Some people just know how to strike gold when it comes to customer retention.

Wouldn’t you love to have the savviest customers in town, the kind who would stand in long lines at midnight in anticipation of the release of your latest products? And let’s say these are people who know you well, who’ve bought from you before and can’t wait to see what else you’ve got in store.

For most HVAC contractors, that’s as likely as getting struck by lightning on the way to cashing in a winning mega-million-dollar lottery ticket — but, it happens. Apple, for instance, has that type of a fan base for its smartphones.

You’d be wise to begin with two questions: Do you want to make your customers happy? Are you going to take care of them?

The economic environment does seem a little chaotic, wouldn’t you say? Still, that doesn’t mean it can’t be reined in. The question is which way to turn, and the answer is always the same: customer retention.

In their book, Leading on the Edge of Chaos, Emmett C. Murphy and Mark A. Murphy provide numbers that shed light on a topic that should never dim: 

  • Acquiring new customers can cost five times more than satisfying and retaining current customers.
  • A 2 percent increase in customer retention has the same effect on profits as cutting costs by 10 percent. 
  • The average company loses 10 percent of its customers each year.
  • A 5 percent reduction in customer defection rate can increase profits by 25-125 percent, depending on the industry.
  • The customer profitability rate tends to increase over the life of a retained customer.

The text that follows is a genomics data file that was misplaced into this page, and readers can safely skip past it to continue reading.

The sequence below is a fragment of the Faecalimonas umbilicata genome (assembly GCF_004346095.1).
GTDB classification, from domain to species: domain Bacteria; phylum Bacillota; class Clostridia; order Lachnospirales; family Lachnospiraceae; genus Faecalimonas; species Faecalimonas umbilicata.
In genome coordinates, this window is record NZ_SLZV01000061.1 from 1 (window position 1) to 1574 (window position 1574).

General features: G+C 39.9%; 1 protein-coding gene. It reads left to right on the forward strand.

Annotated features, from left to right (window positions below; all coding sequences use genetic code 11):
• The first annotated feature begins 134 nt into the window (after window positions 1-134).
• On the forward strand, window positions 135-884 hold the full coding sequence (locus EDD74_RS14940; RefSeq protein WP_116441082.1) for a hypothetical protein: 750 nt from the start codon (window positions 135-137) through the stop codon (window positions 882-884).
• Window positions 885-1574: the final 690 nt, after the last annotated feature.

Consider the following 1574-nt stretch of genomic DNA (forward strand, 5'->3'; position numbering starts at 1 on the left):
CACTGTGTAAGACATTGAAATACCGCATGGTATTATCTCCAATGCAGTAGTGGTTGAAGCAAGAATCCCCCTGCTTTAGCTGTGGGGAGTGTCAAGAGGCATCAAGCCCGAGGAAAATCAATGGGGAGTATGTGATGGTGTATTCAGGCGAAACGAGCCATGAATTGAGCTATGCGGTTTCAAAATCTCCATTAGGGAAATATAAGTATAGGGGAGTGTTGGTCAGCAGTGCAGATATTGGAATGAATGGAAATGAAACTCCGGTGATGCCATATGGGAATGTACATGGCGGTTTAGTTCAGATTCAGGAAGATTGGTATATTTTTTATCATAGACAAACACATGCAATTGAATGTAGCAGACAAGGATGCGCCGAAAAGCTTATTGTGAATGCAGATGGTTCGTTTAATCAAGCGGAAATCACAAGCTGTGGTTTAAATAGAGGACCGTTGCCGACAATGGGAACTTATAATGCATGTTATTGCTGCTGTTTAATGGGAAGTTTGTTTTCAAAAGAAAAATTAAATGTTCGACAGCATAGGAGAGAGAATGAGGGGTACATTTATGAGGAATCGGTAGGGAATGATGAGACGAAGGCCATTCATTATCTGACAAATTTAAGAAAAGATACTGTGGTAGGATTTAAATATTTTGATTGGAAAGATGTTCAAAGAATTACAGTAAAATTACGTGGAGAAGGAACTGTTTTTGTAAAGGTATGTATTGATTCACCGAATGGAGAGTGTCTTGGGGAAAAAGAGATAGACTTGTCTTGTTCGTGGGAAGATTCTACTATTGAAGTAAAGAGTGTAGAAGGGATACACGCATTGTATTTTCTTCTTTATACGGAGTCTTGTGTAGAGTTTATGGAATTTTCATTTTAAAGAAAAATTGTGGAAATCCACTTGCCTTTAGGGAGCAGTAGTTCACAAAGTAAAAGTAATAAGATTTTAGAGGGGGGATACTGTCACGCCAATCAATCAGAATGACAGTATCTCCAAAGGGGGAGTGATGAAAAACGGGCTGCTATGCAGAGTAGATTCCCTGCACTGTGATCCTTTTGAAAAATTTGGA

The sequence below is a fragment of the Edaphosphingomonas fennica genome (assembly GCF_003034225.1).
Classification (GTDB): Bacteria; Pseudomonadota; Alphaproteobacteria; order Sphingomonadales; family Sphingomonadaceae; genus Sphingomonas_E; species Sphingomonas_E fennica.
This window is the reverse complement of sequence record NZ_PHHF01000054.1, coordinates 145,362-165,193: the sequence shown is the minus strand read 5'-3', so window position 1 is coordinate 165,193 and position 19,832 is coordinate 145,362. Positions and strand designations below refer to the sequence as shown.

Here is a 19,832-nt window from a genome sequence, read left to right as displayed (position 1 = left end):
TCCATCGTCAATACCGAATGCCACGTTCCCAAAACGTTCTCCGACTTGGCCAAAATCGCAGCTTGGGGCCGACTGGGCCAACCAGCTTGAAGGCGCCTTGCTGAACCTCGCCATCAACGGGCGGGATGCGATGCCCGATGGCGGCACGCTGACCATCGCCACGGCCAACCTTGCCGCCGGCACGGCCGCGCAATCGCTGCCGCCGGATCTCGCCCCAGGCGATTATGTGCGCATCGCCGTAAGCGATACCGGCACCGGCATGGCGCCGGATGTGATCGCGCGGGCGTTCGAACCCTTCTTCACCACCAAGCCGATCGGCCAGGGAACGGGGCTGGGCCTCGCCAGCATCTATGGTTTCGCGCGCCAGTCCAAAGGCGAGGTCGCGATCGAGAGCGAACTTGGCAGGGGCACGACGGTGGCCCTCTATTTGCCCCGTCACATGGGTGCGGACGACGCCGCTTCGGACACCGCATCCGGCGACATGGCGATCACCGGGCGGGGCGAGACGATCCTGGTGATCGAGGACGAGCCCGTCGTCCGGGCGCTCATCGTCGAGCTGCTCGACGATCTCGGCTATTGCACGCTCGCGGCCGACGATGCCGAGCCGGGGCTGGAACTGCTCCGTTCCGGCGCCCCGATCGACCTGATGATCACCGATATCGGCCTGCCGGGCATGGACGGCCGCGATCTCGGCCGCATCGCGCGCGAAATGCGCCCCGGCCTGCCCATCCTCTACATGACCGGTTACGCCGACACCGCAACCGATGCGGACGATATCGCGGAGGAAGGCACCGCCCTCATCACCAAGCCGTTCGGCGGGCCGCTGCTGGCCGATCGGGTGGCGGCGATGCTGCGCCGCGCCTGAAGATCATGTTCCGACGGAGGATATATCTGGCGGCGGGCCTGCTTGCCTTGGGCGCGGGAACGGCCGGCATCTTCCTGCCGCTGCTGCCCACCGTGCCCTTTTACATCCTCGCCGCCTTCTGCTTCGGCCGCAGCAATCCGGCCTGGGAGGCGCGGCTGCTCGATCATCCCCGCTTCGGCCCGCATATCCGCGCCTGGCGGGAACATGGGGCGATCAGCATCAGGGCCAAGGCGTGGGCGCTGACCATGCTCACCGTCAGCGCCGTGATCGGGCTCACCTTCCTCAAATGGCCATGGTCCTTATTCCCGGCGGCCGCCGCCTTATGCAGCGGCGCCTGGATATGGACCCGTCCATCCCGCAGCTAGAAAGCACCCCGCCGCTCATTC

Within those numbers are the answers to long-term profitability, whatever the economic environment. In fact, I wouldn’t be surprised if marketing students a generation from now determine a direct connection between the survival of businesses during this economic period and the use of customer retention strategies.

In the frame

The HVAC industry has one of the best frameworks ever for customer retention. Customer information is easy to collect. You know where customers live. You’ve got their name, addresses and phone number. If you’re inputting the information in your database, you know exactly what you provided for them the last time they called for service and the number of repairs you’ve done. Other businesses could only dream of having such information.

Retention is about communication, and the seasonal nature of the industry provides natural conversation starters, such as “We’ve got some advice that should be very helpful as you get ready for spring (or summer or fall).” Your friendly reminders, timely suggestions and helpful attitude build the relationship.

Retention programs are obvious and cost-efficient. At their most basic, they involve thank-you cards, follow-up phone calls, reminder emails, customer newsletters, reactivation letters and referral requests. So, how much will all of this set you back? Under $6 per customer, maybe? And how much is that investment going to pay? You can figure that out by knowing that repeat customers spend 67 percent more than new customers. Now how much will you pay if you don’t do any of the above? 

Retention is the foundation to building lifetime relationships with your customers. Consider sending a mail piece with home care tidbits multiple times a year. Quarterly is a good start. Integrate them with online offers. 

Adams Hudson is president of Hudson, Ink, a national marketing firm for contractors. Snips readers get a complimentary customer retention kit by emailing You can also call Hudson, Ink at (800) 489-9099 for help or visit for other free marketing articles and reports. Remember to follow Hudson, Ink on Facebook and LinkedIn for more marketing tips.